by Imelda V. Abaño
Body tattooing is one of the world's oldest art forms having been widely practiced for thousands ofyears in many cultures. By puncture, with a sharp tool or needle, dye is introduced under the top layer of the skin. Tattoos have been found on Egyptian and Nubian mummies dating back as far as 2000 B.C. Since then, the art had spread across the world. But as tattooing has become more mainstream, many traditional cultures are desperately seeking ways to hang on to the age-old art.
In many cultures, tattoos were not just drawings on the skin - they were elaborately decorated testaments to the life of the culture. They often depicted men’s and women's status as warriors in society. They served as profound depictions of their cultural identity, emblems that embodied the story of their life experiences. And for some cultures, tattoos were simply a convenient way to identify and brand criminals.
But as tattooing has become less about tradition and more about fashion, people of all walks of life, especially young adults, are joining the ranks of the “inked”. Tattooing is no longer the exclusive tradition of indigenous peoples and many fear that this once unique practice is dying out.
Anthropologist Ikin Salvador from the University of the Philippines says that with the advent of technology, the traditional method of tattooing has been replaced.
"There is a global tattooing practice happening now, unmindful of boundaries in whatever medium…the so-called technoscapes have brought the local, traditional practice into the global scene. But the traditional tattoos inscribed the deepest intentionality of the people's tradition and culture in the past --- in a way the tattoos order their lives in connection to unknown divinities and ancestors," Salvador explained.
" A globalized tattoo is now different in context --- the new generation (of) tattoo is highly individualistic, a personal statement, an ideology or a fancy for trends," Salvador said.
While some may think that tattooing has a male dominated history, many women in Asia have for ages been marked to show their places in society. "Tattoos were an equalizing factor for both sexes, as a puberty rite to acknowledge membership in the community. Today, there are more surviving women who are tattooed than men. The tattoos in the past were the surface stigma," Anthropologist Salvador said. In the Philippines, women display tattoos as body decoration, particularly on the arms and shoulders.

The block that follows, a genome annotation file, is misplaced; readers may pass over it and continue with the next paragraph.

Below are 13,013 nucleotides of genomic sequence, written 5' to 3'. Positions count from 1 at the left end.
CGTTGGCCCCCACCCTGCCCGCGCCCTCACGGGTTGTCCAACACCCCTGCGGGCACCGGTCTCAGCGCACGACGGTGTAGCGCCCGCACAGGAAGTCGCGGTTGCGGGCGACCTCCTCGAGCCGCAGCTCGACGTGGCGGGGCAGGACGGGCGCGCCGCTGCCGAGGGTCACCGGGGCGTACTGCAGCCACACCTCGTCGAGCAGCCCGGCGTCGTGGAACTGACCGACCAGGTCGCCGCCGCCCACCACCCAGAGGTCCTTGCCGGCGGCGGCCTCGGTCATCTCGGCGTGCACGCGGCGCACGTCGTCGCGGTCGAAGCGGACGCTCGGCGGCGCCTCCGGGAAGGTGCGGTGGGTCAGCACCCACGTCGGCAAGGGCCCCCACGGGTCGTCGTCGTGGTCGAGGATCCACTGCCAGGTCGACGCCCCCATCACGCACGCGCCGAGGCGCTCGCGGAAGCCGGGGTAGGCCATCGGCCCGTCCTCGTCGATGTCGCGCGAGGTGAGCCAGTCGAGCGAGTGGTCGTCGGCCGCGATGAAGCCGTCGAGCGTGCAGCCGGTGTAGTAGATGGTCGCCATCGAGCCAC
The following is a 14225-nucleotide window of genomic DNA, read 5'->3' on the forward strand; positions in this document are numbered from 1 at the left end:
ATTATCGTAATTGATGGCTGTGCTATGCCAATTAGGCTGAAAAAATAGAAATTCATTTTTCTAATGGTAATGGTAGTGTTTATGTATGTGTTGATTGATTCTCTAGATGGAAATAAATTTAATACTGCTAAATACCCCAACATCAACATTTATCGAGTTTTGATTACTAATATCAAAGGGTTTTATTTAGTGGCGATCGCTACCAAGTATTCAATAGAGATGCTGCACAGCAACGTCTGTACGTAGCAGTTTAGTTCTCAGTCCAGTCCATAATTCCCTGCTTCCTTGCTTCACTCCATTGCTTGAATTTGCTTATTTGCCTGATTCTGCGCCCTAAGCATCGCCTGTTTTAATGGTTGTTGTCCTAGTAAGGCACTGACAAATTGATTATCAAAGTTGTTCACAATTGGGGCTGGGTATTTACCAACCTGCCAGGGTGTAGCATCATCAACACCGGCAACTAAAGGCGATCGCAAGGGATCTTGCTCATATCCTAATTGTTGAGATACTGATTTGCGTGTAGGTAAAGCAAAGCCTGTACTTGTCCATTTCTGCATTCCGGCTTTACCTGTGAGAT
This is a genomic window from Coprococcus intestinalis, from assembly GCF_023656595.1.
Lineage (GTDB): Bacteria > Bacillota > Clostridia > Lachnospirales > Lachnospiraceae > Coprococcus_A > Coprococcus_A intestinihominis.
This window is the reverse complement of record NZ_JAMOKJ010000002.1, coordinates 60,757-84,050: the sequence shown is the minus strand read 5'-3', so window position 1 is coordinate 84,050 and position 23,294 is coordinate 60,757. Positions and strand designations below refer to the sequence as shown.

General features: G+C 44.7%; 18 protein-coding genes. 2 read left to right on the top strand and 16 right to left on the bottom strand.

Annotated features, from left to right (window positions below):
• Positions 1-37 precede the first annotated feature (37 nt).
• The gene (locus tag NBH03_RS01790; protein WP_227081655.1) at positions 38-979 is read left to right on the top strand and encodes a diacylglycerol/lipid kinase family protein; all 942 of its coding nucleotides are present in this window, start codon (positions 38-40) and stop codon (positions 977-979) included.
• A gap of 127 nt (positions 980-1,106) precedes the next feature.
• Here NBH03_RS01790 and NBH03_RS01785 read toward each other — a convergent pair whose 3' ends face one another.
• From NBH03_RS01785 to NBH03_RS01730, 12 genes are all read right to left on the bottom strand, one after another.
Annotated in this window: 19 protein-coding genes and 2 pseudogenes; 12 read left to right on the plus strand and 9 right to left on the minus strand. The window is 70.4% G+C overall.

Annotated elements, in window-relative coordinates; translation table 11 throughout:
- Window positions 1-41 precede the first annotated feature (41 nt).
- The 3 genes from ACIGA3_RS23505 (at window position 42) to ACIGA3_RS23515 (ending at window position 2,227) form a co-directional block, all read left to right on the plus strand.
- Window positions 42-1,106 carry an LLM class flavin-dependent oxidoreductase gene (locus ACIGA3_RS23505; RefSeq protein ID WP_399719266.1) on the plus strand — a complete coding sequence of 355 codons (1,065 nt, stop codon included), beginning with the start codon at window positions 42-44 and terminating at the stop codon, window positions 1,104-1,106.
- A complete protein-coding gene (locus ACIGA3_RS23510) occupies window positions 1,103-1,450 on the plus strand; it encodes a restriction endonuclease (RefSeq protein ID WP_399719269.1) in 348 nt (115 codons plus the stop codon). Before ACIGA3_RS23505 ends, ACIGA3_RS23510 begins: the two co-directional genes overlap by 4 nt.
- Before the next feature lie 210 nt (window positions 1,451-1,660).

Lagya Aturba, an elder from a tribe in the Cordillera region in the Northern Philippines, lamented that indigenous tattooing has already vanished in their village. But she remembers clearly how her mother's body bore countless tattoo designs marking her status as a warrior.
" My mother was a gallant warrior. She was recognized in warfare in the early years - that's why she has those intricate tattoos," said Aturba, who herself had her traditional tattoo designs inked onto her arms and face at the age of16 both to attract men and protect against evil spirits.
Salvador says that although the tradition has mainly died out, tattoos were executed for complex rites of passage, tribal identity, prestige, power, healing, protection, beauty and reason. But with the advent of technology, she explains that tattooing has now become more accessible, painless and cheap. - hence, the fascination of today's generation with the modern way of tattooing.
"Today, many people are getting more of it (tattoos) because they don't have to undergo rituals and endure long pain," says Salvador. She admits to getting her own tattoo the modern way in the US, but she picked traditional designs from groups she had studied saying, "this is my way of respecting and honoring the elders."
In a study on tribal tattooing conducted by Filipino researchers Narciso Addamo and Arthur Allad-iw, they found that traditional tattoo practices are disappearing in one of the tribes in the Cordillera region.
" We found that there is no longer a single living tattoo practitioner within the tribe. Tribal elders who were expert tattoo artists are long gone, and their skills were not passed on to anyone among the next generation," the researchers said.
Their study also showed that modern education and concepts of decoration contributed to the fading out of the practice. Even the elders say that tattooing has slowly vanished as nobody among the villagers, including the tattooed warriors, has learned the indigenous craft. With the advent of technology, globalization, education and concepts of decoration, these factors contribute to the fading out of the practice of traditional tattooing.
As the researchers explain, "The only proof now that the tattooing practice was once pervasive is the few remaining living elders who have various bodily tattoos. When they are gone, this ancient practice will be finally lost, unless it is shared with the youth."
About the Author
Imelda Visaya-Abaño began her journalism career in 1998 as a reporter at the Philippine Daily Inquirer, the leading daily newspaper in the Philippines. Her areas of interest are women and children's issues, science, environment, health, agriculture and education.
In 2002, Ms. Abaño was honored as the Asian Winner of the Global REUTERS-IUCN Media Awards on Environmental Reporting.
Ms. Abaño vows to continue serving her community through balanced news and fearless views. She believes in better journalism for better communities.